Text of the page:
Fivefork Farm: Lilies and gladiolous, for one! In the last years, new double flowering lilies have been developed out of Holland. Roselilies, which are pollen-free oriental lilies, are so showy and have a light pleasing fragrance. They are a great focal flower in the summer that can bridge the gap between late spring peonies and dahlias. There also have been new trumpet/Asiatic lily crosses, Lilium longiflorum (Easter lily) x oriental hybrids, even new Asiatic x oriental x Asiatic hybrids out there. Most people associate lilies with the overpowering scent of Stargazer lilies, but many don’t know that there are lilies with no scent and even pollenless types!
Another under-loved cut garden flower is the humble gladiolus. Like dahlias, there are SO many varieties of gladiolus in all different colors. We like to use mini-glads in bouquets because of their miniature size. That being said, you won’t find flowers that make more of a statement than a tall vase full of glads (not to mention, they last a while!).
Q: How do you find varieties that make great cut flowers?
Frogtown Flora: Both Floret Flowers and The Gardener’s Workshop have a well curated collection of seeds available and are incredibly generous with sharing propagation/growing tips & techniques, workshops, classes, and other flower related resources. For CA native seeds I’ve experienced really great germination with Larner Seeds, and, of course, there’s the Theodore Payne Foundation for Wild Flowers and Native Plants—a remarkable resource for native seed, plants, and classes.
Q: What are some favorite native blooms to grow and use in arrangements?
Frogtown Flora: There are so many wonderful CA native flowers, but I do have my favorites for floral arrangements. For a statement flower, it’s California’s largest native flower: Matilija poppy, commonly referred to as Fried Egg Plant for its extra-large, striking crepe-like petals and ping pong ball size cluster of golden stamens. Yarrow (Achillea ssp.) makes an excellent long-lasting addition to a fresh or dried flower arrangement as they have a good vase life and preserve well. The umbel-shaped lacy flowers sit atop stiff stems and are available in bright white and shades of pinks, yellows, oranges, and reds. For aroma and fragrance, I love any of the native sages. There are so many of them, all with their own distinctive scent.
Tiny Hearts: I have a patch of Grey Dogwood (Cornus racemosa) in our hedgerows that is the gift that keeps on giving. I take care of it, and it takes care of me! It is one of the few foliage plants that lasts in a vase even very early in the spring. As it gets older, it will hold up beautifully out of water which makes it fantastic for decorating arbors or using in flower crowns and boutonnieres.
Fivefork Farms: Asclepias (milkweed) and Eupatorium (Joe-pye weed) come to mind. For foliage, you can’t beat Pycnanthemum muticum, aka mountain mint! When growing or using natives make sure you leave plenty for the beneficial insects like hummingbirds, bees, butterflies.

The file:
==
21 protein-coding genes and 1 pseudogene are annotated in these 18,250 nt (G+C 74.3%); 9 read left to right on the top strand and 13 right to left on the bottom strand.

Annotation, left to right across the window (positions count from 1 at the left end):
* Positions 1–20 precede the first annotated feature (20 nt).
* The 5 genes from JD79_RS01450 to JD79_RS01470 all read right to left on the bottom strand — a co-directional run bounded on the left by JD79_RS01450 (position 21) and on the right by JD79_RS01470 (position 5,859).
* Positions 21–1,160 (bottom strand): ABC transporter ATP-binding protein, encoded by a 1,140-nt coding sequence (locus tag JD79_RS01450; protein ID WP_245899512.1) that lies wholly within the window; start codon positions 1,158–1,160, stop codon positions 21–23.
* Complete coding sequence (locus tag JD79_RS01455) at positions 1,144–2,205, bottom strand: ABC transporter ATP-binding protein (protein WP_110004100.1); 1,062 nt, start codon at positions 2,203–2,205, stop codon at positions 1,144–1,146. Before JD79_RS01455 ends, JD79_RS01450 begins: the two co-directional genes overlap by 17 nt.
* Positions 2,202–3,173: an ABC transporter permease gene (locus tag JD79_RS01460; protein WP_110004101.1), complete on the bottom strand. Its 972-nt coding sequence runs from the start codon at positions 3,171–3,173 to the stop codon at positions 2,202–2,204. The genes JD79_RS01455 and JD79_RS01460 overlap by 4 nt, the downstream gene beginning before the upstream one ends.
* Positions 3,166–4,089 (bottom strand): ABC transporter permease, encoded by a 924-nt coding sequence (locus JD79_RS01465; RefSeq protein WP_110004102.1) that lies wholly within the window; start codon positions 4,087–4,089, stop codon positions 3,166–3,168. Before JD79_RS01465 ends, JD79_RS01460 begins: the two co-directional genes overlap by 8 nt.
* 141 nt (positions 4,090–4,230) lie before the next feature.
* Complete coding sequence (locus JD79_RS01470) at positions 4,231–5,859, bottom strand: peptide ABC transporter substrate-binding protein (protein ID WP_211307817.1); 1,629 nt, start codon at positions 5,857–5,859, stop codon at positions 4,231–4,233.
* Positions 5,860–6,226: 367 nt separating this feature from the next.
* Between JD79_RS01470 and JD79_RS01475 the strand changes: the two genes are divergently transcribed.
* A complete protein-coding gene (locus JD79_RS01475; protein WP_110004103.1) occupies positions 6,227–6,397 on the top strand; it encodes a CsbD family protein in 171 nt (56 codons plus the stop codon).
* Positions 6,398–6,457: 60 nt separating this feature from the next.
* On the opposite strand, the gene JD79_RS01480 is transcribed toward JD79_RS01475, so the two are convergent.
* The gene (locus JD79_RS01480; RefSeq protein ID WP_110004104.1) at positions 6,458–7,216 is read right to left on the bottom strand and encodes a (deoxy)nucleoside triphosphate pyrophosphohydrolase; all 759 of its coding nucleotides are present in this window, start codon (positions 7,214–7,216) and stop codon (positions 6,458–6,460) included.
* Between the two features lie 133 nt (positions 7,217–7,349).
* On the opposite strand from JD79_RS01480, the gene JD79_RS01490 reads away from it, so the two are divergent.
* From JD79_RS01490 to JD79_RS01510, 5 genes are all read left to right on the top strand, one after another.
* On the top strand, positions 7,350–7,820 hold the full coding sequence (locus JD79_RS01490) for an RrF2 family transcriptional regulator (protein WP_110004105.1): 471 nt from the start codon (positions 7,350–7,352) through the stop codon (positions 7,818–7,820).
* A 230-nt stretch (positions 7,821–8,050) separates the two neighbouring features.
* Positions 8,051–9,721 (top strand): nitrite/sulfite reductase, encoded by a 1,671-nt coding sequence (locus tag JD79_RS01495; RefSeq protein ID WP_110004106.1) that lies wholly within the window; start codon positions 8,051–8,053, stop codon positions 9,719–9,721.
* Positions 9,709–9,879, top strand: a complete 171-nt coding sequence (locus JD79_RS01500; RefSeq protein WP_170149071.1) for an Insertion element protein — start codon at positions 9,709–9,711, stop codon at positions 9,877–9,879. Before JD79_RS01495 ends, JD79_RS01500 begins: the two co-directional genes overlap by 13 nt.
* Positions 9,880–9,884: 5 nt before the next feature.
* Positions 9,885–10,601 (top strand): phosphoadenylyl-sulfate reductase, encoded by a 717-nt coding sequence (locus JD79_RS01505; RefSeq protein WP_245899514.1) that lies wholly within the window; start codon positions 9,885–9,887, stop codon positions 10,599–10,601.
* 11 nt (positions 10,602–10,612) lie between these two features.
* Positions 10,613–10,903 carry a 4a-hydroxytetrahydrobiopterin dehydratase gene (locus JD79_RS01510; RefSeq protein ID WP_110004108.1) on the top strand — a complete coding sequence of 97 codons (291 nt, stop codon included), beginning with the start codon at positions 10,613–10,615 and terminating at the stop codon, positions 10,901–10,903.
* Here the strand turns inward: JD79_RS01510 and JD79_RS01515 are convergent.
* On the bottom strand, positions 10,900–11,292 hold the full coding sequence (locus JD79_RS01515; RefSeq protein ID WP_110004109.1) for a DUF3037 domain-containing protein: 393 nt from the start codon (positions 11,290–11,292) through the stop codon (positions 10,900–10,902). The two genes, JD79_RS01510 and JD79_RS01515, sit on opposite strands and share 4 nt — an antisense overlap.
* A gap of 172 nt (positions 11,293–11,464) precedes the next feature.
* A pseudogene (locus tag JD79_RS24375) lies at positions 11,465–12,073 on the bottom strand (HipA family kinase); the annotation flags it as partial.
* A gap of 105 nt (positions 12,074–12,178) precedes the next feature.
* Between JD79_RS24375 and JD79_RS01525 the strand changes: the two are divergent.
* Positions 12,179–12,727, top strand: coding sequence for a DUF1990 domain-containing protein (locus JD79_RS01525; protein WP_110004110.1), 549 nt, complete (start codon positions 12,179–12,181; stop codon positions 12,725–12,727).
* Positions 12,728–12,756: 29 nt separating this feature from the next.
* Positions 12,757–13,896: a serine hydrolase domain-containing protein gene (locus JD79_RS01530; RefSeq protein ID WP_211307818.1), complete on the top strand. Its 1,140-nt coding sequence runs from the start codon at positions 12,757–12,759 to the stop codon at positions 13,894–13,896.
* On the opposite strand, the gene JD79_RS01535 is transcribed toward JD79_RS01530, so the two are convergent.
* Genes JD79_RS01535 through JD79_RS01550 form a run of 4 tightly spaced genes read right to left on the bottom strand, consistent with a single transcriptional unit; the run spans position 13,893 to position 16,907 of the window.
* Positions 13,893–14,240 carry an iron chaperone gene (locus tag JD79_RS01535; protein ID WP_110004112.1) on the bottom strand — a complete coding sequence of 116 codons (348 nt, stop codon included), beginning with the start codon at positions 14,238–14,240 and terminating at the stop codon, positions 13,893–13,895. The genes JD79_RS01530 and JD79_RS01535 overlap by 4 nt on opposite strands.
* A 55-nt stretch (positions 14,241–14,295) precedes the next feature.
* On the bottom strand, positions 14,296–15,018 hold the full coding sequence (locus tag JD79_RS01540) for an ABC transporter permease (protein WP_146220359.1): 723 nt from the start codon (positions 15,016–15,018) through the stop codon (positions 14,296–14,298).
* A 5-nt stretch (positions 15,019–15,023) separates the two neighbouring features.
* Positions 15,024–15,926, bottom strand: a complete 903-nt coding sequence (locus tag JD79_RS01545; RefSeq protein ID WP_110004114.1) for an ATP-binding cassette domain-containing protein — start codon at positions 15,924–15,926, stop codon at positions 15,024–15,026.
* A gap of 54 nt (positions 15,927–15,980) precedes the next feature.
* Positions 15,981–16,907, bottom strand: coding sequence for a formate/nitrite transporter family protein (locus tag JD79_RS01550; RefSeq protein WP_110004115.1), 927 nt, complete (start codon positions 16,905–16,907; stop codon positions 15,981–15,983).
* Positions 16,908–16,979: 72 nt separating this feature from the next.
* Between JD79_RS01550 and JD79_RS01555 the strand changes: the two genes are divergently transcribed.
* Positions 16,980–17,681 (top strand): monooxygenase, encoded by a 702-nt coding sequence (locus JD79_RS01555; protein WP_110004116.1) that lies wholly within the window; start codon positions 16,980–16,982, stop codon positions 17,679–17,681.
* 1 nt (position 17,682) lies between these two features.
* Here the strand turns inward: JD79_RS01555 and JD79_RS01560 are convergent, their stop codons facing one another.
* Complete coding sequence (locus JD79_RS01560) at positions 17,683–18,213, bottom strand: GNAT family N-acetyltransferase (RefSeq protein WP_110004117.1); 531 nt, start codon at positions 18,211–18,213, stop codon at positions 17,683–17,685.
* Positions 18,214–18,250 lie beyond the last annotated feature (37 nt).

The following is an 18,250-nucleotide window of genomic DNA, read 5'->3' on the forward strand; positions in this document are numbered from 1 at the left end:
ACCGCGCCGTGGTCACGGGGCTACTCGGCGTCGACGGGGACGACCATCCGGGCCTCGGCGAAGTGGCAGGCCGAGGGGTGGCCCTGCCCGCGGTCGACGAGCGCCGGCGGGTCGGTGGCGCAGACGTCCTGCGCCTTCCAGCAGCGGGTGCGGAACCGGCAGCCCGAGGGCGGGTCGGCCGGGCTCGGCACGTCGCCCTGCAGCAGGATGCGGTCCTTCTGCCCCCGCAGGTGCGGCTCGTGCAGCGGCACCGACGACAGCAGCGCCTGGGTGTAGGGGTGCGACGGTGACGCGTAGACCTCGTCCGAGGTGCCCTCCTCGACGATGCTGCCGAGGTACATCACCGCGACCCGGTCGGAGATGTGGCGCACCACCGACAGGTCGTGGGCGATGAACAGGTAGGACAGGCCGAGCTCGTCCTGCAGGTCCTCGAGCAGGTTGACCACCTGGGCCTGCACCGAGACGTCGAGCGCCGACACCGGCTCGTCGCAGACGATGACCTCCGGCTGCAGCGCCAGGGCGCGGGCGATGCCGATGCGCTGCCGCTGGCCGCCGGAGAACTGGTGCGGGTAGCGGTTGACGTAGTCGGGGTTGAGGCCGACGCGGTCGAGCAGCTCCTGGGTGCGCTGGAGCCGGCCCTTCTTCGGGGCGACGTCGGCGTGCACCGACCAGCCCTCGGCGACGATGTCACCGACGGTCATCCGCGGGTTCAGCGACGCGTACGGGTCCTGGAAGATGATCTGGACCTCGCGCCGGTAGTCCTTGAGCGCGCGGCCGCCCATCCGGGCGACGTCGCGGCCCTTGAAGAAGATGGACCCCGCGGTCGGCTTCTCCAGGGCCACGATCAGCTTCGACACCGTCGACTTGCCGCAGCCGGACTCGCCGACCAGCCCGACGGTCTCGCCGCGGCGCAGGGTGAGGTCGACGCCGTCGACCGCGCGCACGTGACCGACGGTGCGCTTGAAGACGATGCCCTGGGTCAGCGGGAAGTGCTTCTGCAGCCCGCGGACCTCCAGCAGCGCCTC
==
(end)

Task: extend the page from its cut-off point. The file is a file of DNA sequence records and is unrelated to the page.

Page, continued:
Q: Any special tricks for supporting stems while growing?
Fivefork Farms: Use natural elements like bamboo canes or fallen branches stuck upright in the ground to create supports for your flowering/toppling stems. That way they will blend and hide in your landscape. Sometimes toppling can be a sign that your perennials need to be divided or shrubs pruned. When perennials have gotten too big and there’s too much competition, they will send up lots of thin and spindly stems versus fewer stems that are more robust. In the same manner, shrubs can become too top heavy if they are not pruned hard enough/or at all in late winter (hydrangeas come to mind). If you have a specific raised bed for cut flowers, growers can use Hortonova netting to support their plants as they grow.
Tiny Hearts: We use horizontal trellis netting, like Hortonova, zip-tied to wood posts to support stems, but only if we absolutely have to. It really slows down the harvest, so we only use it on crops we would otherwise lose, like super tall or heavy greenhouse flowers (chrysanthemums, for example). Instead, we have cultivated an appreciation for bent stems and try to accentuate the uniqueness of those flowers in our arrangements!
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Frequently asked questions
What is an organic flower farm?
An organic flower farm is a farm that practices organic farming methods to grow flowers without the use of synthetic fertilizers, pesticides, or genetically modified organisms. They focus on promoting biodiversity, soil health, and sustainability.
Why should I choose organic flowers?
Choosing organic flowers ensures that no harmful chemicals were used during the growing process, making them better for your health and the environment. Additionally, organic flower farms often prioritize fair labor practices and support local economies.
How do I start my own organic cutting garden?
To start your own organic cutting garden, select a sunny location with well-drained soil. Prepare the soil by removing weeds and adding compost. Choose a variety of flowers that are well-suited for cutting, and plant them according to their individual needs. Regularly water, mulch, and fertilize your plants using organic methods.
What are some common organic pest control methods for flower farms?
Common organic pest control methods for flower farms include introducing beneficial insects, such as ladybugs and lacewings, that feed on pests. Additionally, companion planting, using natural repellents like neem oil or garlic spray, and practicing good garden hygiene by removing diseased plants can help control pests organically.
How can I extend the vase life of cut flowers from my garden?
To extend the vase life of cut flowers, make sure to harvest them early in the morning or late in the evening when temperatures are cooler. Place the cut stems immediately in a bucket of water and recut them at a 45-degree angle before arranging them in a vase filled with clean water and flower food. Keep them away from direct sunlight and change the water every few days.
Are there any organic flower farms I can visit?
Yes, there are many organic flower farms that offer tours and visits. Check with local organic farms in your area or search online for nearby flower farms that promote organic practices. It's a great way to support local businesses and learn more about sustainable flower cultivation.